2

I have a table which stores account changes over time. I need to join that up with two other tables to create some records for a particular day, if those records don't already exist.

To make things easier (I hope), I've encapsulated the query that returns the correct historical data into a function that takes in an account id, and the day.

If I execute "Select * account_servicetier_for_day(20424, '2014-08-12')", I get the expected result (all the data returned from the function in separate columns). If I use the function within another query, I get all the columns joined into one:

("2014-08-12 14:20:37",hollenbeck,691,12129,20424,69.95,"2Mb/1Mb 20GB Limit",2048,1024,20.000)

I'm using "PostgreSQL 9.2.4 on x86_64-slackware-linux-gnu, compiled by gcc (GCC) 4.7.1, 64-bit".

Query:

Select
    '2014-08-12' As day, 0 As inbytes, 0 As outbytes, acct.username, acct.accountid, acct.userid,
    account_servicetier_for_day(acct.accountid, '2014-08-12')
From account_tab acct
Where acct.isdsl = 1
    And acct.dslservicetypeid Is Not Null
    And acct.accountid Not In (Select accountid From dailyaccounting_tab Where Day = '2014-08-12')
Order By acct.username

Function:

CREATE OR REPLACE FUNCTION account_servicetier_for_day(_accountid integer, _day timestamp without time zone) RETURNS setof account_dsl_history_info AS
$BODY$
DECLARE _accountingrow record;
BEGIN
  Return Query
  Select * From account_dsl_history_info
  Where accountid = _accountid And timestamp <= _day + interval '1 day - 1 millisecond'
  Order By timestamp Desc 
  Limit 1;
END;
$BODY$ LANGUAGE plpgsql;
5
  • When you select a record in scalar context, it gets converted to a string. You likely need to select from the function in a subquery and join that to account_tab.
    – cdhowie
    Aug 19, 2014 at 20:27
  • @cdhowie It is not converted to a string. It is still the composite type account_dsl_history_info as returned by the function. Aug 19, 2014 at 20:36
  • 1
    @ClodoaldoNeto Fair point. I suspect when he goes to retrieve this value in his programming environment of choice, it's not going to understand how to represent it as anything but a string. (Some drivers can cope with record values, some can't.)
    – cdhowie
    Aug 19, 2014 at 20:47
  • That's a pity, Postgres 9.3 would offer the convenient JOIN LATERAL. Aug 19, 2014 at 20:58
  • Which answer should I accept? @ClodoaldoNeto answered correctly first based upon my question originally stating (incorrectly) I was using Postgresql 9.3. But ErwinBrandstetter gave a more complete answer posting info about v9.2. Aug 19, 2014 at 23:52

2 Answers 2

4

Generally, to decompose rows returned from a function and get individual columns:

SELECT * FROM account_servicetier_for_day(20424, '2014-08-12');


As for the query:

Postgres 9.3 or newer

Cleaner with JOIN LATERAL:

SELECT '2014-08-12' AS day, 0 AS inbytes, 0 AS outbytes
     , a.username, a.accountid, a.userid
     , f.*   -- but avoid duplicate column names!
FROM   account_tab a
     , account_servicetier_for_day(a.accountid, '2014-08-12') f  -- <-- HERE
WHERE  a.isdsl = 1
AND    a.dslservicetypeid IS NOT NULL
AND    NOT EXISTS (
   SELECT FROM dailyaccounting_tab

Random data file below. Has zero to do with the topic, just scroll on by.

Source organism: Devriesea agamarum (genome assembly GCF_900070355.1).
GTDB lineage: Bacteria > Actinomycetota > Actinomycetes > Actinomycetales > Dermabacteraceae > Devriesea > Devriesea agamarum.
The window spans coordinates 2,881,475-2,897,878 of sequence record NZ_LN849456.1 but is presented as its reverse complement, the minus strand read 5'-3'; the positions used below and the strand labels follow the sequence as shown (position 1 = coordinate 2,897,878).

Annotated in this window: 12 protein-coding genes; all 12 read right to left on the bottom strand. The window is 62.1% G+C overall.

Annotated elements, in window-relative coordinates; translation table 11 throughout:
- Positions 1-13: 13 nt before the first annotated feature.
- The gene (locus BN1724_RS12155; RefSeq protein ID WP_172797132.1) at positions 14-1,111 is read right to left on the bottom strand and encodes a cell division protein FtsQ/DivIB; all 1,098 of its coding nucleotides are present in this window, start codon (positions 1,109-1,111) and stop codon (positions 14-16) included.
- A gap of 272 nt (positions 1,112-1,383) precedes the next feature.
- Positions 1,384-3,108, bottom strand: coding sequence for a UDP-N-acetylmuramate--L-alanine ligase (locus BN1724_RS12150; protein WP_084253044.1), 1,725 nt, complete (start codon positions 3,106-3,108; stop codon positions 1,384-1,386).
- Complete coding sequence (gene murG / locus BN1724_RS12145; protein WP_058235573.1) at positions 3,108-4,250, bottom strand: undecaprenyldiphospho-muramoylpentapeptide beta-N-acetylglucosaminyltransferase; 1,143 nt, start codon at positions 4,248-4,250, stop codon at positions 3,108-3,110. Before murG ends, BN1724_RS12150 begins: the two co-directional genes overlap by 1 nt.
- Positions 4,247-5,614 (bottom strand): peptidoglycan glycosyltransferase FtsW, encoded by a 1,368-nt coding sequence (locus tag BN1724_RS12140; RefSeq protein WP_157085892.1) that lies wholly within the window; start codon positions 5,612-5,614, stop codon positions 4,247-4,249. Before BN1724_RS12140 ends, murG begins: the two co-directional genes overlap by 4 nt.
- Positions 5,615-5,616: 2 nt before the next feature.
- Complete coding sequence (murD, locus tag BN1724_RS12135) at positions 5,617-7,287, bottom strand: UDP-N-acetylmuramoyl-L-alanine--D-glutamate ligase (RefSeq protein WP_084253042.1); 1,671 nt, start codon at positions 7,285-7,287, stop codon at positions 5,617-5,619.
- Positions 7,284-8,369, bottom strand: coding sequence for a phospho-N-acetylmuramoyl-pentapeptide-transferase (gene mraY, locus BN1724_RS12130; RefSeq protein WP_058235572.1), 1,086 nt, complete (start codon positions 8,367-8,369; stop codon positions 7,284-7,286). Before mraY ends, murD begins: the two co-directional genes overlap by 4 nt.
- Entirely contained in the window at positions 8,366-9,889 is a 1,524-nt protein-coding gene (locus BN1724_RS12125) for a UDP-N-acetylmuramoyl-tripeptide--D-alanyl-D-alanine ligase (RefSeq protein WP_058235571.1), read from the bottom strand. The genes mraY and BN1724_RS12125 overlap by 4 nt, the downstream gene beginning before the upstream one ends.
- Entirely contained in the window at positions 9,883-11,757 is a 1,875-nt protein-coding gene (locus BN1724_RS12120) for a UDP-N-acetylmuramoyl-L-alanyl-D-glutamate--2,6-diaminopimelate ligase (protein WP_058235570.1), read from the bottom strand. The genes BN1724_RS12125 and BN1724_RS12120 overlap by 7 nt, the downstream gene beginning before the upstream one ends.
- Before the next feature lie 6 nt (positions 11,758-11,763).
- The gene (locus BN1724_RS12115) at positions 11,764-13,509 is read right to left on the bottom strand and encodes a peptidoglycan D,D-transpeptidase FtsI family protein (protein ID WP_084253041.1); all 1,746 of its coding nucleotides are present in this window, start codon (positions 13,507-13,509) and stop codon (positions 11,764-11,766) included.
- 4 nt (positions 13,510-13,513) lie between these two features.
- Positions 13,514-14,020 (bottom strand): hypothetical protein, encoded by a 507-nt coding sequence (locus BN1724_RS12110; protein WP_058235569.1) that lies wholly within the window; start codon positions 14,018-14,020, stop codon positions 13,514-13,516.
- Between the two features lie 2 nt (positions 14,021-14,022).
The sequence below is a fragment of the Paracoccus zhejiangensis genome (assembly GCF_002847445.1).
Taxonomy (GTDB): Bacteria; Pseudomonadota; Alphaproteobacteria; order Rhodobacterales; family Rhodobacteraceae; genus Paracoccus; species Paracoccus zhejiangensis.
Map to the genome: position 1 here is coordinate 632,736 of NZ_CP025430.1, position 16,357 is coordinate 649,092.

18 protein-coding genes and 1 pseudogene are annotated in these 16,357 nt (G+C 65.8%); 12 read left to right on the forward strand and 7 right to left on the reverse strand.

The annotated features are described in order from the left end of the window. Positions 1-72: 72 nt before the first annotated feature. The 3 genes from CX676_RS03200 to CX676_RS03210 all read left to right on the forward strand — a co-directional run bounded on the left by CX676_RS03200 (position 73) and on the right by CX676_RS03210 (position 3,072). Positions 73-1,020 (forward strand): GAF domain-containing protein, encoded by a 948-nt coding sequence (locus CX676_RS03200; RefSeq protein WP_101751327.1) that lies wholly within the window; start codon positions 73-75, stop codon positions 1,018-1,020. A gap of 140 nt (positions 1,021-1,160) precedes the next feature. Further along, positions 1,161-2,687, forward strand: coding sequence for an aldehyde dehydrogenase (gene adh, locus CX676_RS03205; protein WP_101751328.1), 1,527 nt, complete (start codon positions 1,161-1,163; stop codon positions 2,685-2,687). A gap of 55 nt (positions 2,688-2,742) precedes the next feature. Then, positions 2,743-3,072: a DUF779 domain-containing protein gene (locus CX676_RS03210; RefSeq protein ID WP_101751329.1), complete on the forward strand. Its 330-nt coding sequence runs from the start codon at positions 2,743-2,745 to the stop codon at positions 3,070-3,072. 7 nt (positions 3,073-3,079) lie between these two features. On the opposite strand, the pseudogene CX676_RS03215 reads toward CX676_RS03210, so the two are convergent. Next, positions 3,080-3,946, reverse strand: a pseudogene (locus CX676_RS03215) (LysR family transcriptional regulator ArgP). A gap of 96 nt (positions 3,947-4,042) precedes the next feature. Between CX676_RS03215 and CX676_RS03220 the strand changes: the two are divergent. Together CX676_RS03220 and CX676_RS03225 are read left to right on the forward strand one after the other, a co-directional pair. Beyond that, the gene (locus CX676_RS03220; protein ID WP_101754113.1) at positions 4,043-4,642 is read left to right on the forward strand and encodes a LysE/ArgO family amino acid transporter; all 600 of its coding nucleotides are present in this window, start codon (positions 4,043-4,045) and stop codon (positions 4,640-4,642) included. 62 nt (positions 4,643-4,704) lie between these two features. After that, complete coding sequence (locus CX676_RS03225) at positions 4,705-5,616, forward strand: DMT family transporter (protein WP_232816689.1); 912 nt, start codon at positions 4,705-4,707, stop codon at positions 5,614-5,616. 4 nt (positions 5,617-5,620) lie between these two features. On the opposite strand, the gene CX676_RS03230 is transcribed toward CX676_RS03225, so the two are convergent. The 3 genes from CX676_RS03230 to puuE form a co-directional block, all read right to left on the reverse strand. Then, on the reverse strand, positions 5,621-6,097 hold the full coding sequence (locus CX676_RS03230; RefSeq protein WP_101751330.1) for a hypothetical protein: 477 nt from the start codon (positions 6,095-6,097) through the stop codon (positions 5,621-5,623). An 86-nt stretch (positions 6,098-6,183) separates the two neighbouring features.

WHERE  day = '2014-08-12'
   AND    accountid = a.accountid
   )
ORDER  BY a.username;

The LATERAL keyword is implicit here, functions can always refer earlier FROM items. The manual:

LATERAL can also precede a function-call FROM item, but in this case it is a noise word, because the function expression can refer to earlier FROM items in any case.

Related:

Short notation with a comma in the FROM list is (mostly) equivalent to a CROSS JOIN LATERAL (same as [INNER] JOIN LATERAL ... ON TRUE) and thus removes rows from the result where the function call returns no row. To retain such rows, use LEFT JOIN LATERAL ... ON TRUE:

...
FROM  account_tab a
LEFT  JOIN LATERAL account_servicetier_for_day(a.accountid, '2014-08-12') f ON TRUE
...

Also, don't use NOT IN (subquery) when you can avoid it. It's the slowest and most tricky of several ways to do that:

I suggest NOT EXISTS instead.

Postgres 9.2 or older

You can call a set-returning function in the SELECT list (which is a Postgres extension of standard SQL). For performance reasons, this is best done in a subquery. Decompose the (well-known!) row type in the outer query to avoid repeated evaluation of the function:

SELECT '2014-08-12' AS day, 0 AS inbytes, 0 AS outbytes
     , a.username, a.accountid, a.userid
     , (a.rec).*   -- but be wary of duplicate column names!
FROM  (
   SELECT *, account_servicetier_for_day(a.accountid, '2014-08-12') AS rec
   FROM   account_tab a
   WHERE  a.isdsl = 1
   AND    a.dslservicetypeid Is Not Null
   AND    NOT EXISTS (
       SELECT FROM dailyaccounting_tab
       WHERE  day = '2014-08-12'
       AND    accountid = a.accountid
      )
   ) a
ORDER  BY a.username;

Related answer by Craig Ringer with an explanation, why it's better not to decompose on the same query level:

Postgres 10 removed some oddities in the behavior of set-returning functions in the SELECT:

2

Use the function in the from clause

Select
    '2014-08-12' As day,
    0 As inbytes,
    0 As outbytes,
    acct.username,
    acct.accountid,
    acct.userid,
    asfd.*
From
    account_tab acct
    cross join lateral
    account_servicetier_for_day(acct.accountid, '2014-08-12') asfd
Where acct.isdsl = 1
    And acct.dslservicetypeid Is Not Null
    And acct.accountid Not In (Select accountid From dailyaccounting_tab Where Day = '2014-08-12')
Order By acct.username
2
  • I get syntax error at or near "." in account_servicetier_for_day(acct.accountid, ... Aug 19, 2014 at 20:43
  • It appears that lateral cross joins aren't supported on 9.2. Our dev (9.2.4) server is out of sync with our prod server (9.3.4). I will upgrade our dev server and get back to you. Aug 19, 2014 at 20:57

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